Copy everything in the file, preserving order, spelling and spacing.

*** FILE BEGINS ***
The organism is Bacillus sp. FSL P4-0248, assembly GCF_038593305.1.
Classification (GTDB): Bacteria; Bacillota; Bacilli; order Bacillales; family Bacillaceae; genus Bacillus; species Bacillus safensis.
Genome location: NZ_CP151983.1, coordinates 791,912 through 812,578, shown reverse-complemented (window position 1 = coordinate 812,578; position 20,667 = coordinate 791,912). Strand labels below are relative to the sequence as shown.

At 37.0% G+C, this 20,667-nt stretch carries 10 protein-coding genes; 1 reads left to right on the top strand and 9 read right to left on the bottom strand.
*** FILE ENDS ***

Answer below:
The organism is Bacillus sp. FSL P4-0248, assembly GCF_038593305.1.
Classification (GTDB): Bacteria; Bacillota; Bacilli; order Bacillales; family Bacillaceae; genus Bacillus; species Bacillus safensis.
Genome location: NZ_CP151983.1, coordinates 791,912 through 812,578, shown reverse-complemented (window position 1 = coordinate 812,578; position 20,667 = coordinate 791,912). Strand labels below are relative to the sequence as shown.

At 37.0% G+C, this 20,667-nt stretch carries 10 protein-coding genes; 1 reads left to right on the top strand and 9 read right to left on the bottom strand.